3.     Because I helped someone else with a garden, I delayed my vine project on the west wall of the house and substituted with sunflowers. Now angry sunflowers have taken over the walk, demanding more water, sunlight, and food. But they do shade the house and strike visitors with awe. The vine project will probably suspend honeysuckle across the walk, allowing us to watch hummingbirds work the flowers, which will shade our bedroom wall. Cucumbers can grow in the shade. I can also grow bamboo in the sunflower patch. Bamboo needs to be kept in boundaries, since it is a grass. It can provide shade and support for vines at the same time. (A member thought of this. I would give him credit, but he laughs at my desert set-backs.)


C.    The yard facing the patio (south side) will feature bird, hummingbird, and butterfly plants.

1.     The bird feeder already brings in a constant parade of birds, competing to see how many can feed at once, like college students of yore stuffing a telephone booth.

2.     Butterfly bush plants (buddleia) will multiply, along with butterfly weed (asclepias), zinnias, salvia, bee balm (monarda), and borage (bee bread).

3.     The swimming pool fence will continue to host the Don Juan climbing rose, plus other fast growing vines. It is easy to add scarlet runner beans for the hummingbirds. I also want to try the passion vine.


D.    The wall. We have an enormous block wall encircling our corner lot. It gives the backyard a Folsom Prison look.

1.     Two trumpet vines (campsis) have been started to attract hummingbirds. Trumpet vine tends to be messy, suckers all over the place, and creates little suction pads, so it is a good choice for a block wall, a bad choice for the home.

2.     Sunflowers are cute when they bloom, but they get craggy when they go to seed. They will help line the wall area. Monarchs love the flowers. Birds ditto.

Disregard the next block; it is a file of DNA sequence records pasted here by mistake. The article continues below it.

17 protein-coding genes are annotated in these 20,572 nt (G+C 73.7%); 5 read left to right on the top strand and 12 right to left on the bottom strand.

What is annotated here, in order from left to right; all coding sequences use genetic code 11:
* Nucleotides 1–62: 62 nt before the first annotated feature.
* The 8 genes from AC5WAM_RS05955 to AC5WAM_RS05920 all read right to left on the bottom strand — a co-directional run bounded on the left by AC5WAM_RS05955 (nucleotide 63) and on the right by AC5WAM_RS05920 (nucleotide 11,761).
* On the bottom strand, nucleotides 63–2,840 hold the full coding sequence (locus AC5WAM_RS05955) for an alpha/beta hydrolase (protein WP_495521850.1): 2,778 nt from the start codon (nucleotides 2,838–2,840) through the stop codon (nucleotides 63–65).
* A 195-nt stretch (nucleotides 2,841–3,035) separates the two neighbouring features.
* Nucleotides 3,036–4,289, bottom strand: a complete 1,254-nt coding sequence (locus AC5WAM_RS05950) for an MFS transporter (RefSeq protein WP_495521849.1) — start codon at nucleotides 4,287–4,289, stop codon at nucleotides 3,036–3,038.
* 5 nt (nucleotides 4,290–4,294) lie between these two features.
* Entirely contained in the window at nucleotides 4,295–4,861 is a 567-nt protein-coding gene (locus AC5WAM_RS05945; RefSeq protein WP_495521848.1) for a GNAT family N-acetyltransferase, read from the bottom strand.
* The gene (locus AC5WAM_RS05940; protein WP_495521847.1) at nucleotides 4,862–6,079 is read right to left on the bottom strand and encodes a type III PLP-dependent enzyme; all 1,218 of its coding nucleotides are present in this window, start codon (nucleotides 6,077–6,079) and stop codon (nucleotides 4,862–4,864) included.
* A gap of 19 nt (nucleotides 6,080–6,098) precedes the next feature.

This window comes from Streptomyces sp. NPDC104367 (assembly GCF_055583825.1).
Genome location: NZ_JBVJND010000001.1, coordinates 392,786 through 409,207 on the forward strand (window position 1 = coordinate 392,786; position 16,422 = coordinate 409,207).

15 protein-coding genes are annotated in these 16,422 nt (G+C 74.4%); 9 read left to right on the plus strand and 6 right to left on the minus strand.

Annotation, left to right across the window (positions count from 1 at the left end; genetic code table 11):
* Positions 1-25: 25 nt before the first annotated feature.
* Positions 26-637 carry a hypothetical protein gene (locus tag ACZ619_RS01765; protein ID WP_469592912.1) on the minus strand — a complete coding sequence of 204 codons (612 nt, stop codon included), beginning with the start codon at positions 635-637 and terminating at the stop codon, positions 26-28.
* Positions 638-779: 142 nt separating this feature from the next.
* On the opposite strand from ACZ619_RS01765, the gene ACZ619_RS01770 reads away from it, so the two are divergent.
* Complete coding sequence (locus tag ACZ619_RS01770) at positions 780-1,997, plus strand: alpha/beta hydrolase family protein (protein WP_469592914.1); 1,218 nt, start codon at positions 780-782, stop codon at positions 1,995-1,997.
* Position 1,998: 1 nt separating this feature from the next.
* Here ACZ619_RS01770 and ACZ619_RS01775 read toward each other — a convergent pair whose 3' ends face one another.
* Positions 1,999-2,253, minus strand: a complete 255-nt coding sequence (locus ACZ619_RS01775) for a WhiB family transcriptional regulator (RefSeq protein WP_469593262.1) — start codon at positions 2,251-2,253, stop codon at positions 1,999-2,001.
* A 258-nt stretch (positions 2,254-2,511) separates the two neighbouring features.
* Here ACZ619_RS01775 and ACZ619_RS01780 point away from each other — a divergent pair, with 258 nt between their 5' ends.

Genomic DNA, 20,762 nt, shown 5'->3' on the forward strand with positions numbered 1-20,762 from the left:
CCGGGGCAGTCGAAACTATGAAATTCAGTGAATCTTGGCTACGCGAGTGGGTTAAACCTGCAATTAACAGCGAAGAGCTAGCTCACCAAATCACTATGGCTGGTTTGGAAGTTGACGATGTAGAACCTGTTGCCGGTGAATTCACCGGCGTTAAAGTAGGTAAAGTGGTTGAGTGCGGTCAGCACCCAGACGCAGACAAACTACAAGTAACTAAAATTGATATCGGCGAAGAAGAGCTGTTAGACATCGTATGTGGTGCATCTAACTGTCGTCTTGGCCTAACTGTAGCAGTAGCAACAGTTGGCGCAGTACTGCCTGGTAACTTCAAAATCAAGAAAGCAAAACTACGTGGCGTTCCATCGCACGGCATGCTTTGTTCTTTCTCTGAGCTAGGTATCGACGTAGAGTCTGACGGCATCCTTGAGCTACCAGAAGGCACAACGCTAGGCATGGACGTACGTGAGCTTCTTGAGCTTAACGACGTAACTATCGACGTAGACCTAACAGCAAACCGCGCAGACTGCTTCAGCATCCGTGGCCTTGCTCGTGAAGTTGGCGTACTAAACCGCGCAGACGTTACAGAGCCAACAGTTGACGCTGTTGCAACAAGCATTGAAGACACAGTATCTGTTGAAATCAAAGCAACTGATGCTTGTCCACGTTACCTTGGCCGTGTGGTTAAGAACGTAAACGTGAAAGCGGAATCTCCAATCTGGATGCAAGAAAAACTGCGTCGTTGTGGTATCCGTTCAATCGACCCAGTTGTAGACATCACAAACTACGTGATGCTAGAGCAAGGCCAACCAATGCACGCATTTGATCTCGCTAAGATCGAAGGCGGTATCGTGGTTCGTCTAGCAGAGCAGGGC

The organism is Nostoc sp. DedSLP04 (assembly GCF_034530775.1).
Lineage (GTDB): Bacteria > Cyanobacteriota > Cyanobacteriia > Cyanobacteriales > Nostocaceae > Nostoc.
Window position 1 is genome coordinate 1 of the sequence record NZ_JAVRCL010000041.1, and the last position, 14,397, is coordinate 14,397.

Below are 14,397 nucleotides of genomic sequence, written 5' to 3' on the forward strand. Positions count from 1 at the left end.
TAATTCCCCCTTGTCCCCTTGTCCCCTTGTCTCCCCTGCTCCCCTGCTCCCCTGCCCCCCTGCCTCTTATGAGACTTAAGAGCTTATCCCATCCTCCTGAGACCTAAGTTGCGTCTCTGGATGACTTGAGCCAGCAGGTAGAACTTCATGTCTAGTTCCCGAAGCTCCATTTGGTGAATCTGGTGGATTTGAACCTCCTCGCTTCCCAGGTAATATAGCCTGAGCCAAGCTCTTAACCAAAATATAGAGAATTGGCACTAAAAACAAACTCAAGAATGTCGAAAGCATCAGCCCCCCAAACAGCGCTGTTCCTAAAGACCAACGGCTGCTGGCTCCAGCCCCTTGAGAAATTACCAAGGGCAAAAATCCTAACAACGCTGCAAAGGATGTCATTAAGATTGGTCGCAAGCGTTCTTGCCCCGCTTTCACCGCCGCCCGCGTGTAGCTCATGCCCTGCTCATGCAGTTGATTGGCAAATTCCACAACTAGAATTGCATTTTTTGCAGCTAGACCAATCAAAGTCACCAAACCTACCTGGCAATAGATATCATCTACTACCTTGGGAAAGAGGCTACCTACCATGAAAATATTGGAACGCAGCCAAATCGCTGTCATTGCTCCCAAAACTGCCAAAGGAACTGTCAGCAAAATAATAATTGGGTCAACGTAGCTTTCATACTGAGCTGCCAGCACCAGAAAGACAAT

3.     Some climbers will be trellised on the wall. It's a good thing I can't order roses until December. (No, that's not when my credit cards are good again. It's just too hot and dry here to plant bare root roses.) I can hem and haw over various types and habits of climbers, from rampant growers to exotic blooms.

4.     I almost bought one house because the owner had asparagus prospering. I don't think I will ever order 50 plants at once again, but I would like to get some super male plants established. Store asparagus is too much like firewood for my taste.


E.     Aroma and night-blooming garden.

1.     The area around the pool is narrow and ideal for aromatic and night-blooming flowers.

2.     Night flowers tend to be pale or white but loaded with scent, to attract the creatures using their perfume to find sources of pollen.

3.     Lavender will grow around the pool. I lost two of the three plants I started. But I would like to have a good display of lavender.


Our new dog, Precious, a sheltie, does some of the gardening work herself. She destroyed every plant in her pen area (east side of the house, back yard). She decided to play tug-o-war with my new agapanthus (blue lily of the Nile, not a lily, not from Egypt). She also took my water lily out of the new pond I set up and chewed on it. Do you want your soaker hose to work faster? Have a puppy chew on it. She has attacked the wet mop, the dust mop, every empty flower pot, and now drags and pushes the garden go-cart around.


Luther began his sermons on John by saying he would rather enjoy the pleasures of an old man, watching God's Creation in the garden. It is fun to stand near the sunflowers and see bees hovering around the blooms, knowing that each little floweret will turn into a seed. Twice I saw a hummingbird feed at the cape honeysuckle bush, a desert hardy plant with orange trumpet flowers. I was in the pool, so I swam to the edge and watched from four feet away. This time I could see the bird's tiny feet hanging as he fed from each bloom. The wings were a blur, but the feet dangled motionless. Another time I saw him work the dozens of flowers of the borage (bee bread) plant.


I love to stand around and watch the bees work the sunflowers, or stare at the parade of birds feeding, or take note of the various plants as they thrive or suffer in the desert heat. Even more, I enjoy seeing others watch the same things.


Most people do not buy a huge package of dill and spread it around the yard. I did, and now people go into the pool and say, "Oh, I can smell the dill." When Perfume Delight blooms, its heavy aroma drifts across the water in the same way. Lavender will be great to watch and smell as it blooms along the edge. Tomatoes have an interesting aroma, and they grow within reach of the swimmers. On a burning day, imagine the pleasure of  ripe cherry tomatoes, a sprinkle of fresh dill seed, while listening to the happy chorus of birds feeding. Overhead a hummingbird buzzes overhead with its distinctive sound. Each yard has the potential to reach that level of perfection.